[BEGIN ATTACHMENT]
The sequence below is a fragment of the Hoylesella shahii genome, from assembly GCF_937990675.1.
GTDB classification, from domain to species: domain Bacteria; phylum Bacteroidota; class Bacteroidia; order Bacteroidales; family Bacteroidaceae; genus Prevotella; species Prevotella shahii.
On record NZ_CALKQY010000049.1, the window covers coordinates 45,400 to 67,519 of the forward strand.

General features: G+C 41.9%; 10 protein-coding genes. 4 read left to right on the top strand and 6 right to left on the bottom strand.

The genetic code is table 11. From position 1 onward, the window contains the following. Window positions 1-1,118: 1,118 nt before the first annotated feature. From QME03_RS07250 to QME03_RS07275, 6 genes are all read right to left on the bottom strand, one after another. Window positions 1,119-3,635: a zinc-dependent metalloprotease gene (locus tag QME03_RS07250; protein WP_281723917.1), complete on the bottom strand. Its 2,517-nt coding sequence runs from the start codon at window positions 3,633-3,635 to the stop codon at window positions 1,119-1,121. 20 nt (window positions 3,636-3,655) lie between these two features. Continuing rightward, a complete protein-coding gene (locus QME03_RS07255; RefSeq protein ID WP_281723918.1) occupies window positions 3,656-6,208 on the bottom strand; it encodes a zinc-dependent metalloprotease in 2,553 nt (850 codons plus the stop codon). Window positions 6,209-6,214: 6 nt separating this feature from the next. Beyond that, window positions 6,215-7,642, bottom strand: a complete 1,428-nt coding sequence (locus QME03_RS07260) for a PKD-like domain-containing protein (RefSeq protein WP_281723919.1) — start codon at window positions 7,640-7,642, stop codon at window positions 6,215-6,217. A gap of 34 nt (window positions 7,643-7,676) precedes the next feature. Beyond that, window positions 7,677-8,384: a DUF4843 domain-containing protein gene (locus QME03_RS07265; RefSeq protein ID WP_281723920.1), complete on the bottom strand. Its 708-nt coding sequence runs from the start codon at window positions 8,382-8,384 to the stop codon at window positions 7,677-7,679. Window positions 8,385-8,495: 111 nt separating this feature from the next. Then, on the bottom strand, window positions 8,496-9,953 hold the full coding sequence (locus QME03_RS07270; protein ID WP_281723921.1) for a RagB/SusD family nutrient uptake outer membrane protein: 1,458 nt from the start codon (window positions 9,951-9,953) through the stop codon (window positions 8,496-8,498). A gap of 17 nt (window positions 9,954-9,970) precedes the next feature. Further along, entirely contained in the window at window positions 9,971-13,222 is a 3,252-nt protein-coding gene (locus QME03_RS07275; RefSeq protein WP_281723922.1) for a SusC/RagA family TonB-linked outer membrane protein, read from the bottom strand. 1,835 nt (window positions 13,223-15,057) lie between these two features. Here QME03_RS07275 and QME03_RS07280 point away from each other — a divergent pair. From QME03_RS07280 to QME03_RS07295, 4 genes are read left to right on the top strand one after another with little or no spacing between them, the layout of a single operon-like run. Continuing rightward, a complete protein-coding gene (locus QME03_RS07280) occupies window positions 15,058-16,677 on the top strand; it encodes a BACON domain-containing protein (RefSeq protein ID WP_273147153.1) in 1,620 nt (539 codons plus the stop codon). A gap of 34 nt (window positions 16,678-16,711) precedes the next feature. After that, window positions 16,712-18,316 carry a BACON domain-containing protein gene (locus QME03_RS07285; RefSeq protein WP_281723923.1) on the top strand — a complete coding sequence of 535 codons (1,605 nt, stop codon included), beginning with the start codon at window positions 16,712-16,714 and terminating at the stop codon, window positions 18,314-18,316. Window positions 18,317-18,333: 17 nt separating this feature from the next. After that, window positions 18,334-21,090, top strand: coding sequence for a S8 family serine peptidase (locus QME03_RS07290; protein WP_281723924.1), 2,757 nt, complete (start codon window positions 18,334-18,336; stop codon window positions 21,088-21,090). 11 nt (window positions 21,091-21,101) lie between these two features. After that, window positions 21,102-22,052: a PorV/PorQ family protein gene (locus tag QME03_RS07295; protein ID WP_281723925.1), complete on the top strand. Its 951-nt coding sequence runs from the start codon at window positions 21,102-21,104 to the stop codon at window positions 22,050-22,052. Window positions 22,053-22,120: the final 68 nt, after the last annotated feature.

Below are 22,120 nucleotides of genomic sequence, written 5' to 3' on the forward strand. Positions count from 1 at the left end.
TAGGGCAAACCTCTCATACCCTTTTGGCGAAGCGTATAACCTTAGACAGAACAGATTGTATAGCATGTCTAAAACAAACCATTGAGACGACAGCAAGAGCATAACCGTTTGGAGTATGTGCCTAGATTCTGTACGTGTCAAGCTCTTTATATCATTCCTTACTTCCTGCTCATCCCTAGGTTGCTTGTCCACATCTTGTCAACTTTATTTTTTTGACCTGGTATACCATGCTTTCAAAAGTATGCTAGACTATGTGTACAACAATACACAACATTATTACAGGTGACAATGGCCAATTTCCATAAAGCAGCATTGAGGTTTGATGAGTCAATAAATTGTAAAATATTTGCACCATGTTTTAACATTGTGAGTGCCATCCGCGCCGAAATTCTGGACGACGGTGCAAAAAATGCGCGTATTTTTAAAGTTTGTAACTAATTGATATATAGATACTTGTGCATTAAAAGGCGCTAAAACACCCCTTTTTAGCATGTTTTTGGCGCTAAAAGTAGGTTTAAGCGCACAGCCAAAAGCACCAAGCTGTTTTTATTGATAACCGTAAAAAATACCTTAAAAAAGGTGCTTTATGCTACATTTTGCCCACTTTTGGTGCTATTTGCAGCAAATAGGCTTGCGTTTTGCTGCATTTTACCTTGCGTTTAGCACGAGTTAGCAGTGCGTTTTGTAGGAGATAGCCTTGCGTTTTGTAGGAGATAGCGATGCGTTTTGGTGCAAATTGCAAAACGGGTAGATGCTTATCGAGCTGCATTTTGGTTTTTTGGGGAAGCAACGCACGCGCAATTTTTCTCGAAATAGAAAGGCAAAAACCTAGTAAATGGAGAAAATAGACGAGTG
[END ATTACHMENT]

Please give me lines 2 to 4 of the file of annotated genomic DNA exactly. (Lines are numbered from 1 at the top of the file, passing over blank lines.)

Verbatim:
GTDB classification, from domain to species: domain Bacteria; phylum Bacteroidota; class Bacteroidia; order Bacteroidales; family Bacteroidaceae; genus Prevotella; species Prevotella shahii.
On record NZ_CALKQY010000049.1, the window covers coordinates 45,400 to 67,519 of the forward strand.

General features: G+C 41.9%; 10 protein-coding genes. 4 read left to right on the top strand and 6 right to left on the bottom strand.